In the Roman Catholic Church, a quinquennial visit ad limina or more properly, quinquennial visit ad limina apostolorum or simply an ad limina visit means the obligation of residential diocesan bishops and certain prelates with territorial jurisdiction (such as territorial abbots), of visiting the thresholds of the [tombs of the] Apostles, Saints Peter and Paul, and of meeting the Pope to report on the state of their dioceses or prelatures. In 1585 Pope Sixtus V issued the Constitution Romanus Pontifex, which set forth the norm for visits ad limina. On December 31, 1909, Pope Pius X stated in a Decree for the Consistorial Congregation that a bishop needs to report to the pope an account of the state of his diocese once every five years, starting in 1911.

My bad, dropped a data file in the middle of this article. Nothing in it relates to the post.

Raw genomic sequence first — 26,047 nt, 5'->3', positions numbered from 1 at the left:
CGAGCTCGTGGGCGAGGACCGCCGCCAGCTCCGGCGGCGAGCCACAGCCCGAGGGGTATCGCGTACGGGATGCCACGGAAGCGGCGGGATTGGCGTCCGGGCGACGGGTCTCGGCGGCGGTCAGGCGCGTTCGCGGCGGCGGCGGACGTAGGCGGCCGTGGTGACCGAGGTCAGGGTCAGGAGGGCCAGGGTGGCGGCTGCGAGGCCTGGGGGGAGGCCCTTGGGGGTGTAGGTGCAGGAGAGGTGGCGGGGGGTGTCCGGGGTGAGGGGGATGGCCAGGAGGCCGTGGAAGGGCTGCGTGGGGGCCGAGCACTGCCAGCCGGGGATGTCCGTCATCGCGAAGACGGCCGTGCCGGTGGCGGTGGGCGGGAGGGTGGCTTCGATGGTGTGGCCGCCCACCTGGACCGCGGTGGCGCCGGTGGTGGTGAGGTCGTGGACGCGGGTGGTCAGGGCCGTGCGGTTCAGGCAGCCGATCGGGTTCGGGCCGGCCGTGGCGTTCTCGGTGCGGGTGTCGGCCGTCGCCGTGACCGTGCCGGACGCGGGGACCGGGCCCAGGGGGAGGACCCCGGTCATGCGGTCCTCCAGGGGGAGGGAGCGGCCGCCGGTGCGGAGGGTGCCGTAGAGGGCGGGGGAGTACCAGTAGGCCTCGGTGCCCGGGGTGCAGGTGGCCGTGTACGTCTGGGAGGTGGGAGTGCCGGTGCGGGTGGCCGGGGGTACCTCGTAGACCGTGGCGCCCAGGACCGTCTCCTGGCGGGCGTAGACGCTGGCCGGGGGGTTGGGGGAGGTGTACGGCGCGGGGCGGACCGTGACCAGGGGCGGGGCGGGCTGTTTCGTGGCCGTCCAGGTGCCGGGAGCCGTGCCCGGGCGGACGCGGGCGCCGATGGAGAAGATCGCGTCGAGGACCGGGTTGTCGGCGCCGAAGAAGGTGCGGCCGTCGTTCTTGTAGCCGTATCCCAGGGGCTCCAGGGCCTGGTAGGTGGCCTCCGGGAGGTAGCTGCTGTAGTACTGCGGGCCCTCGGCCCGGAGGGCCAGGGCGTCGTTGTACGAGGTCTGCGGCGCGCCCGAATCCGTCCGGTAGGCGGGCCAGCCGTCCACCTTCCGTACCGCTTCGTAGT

The first documented visita ad limina is contained in Saint Paul's Epistle to the Galatians (1:18):

"Then after three years I went up to Jerusalem to see Peter, and abode with him fifteen days."

The current requirements for the ad limina visit is the subject of can. 399—400 of the 1983 Code of Canon Law and can. 208 of the 1990 Code of Canons for the Eastern Churches.


id:Quinquennial Visit Ad Liminano:Ad limina

pt:Visita ad limina

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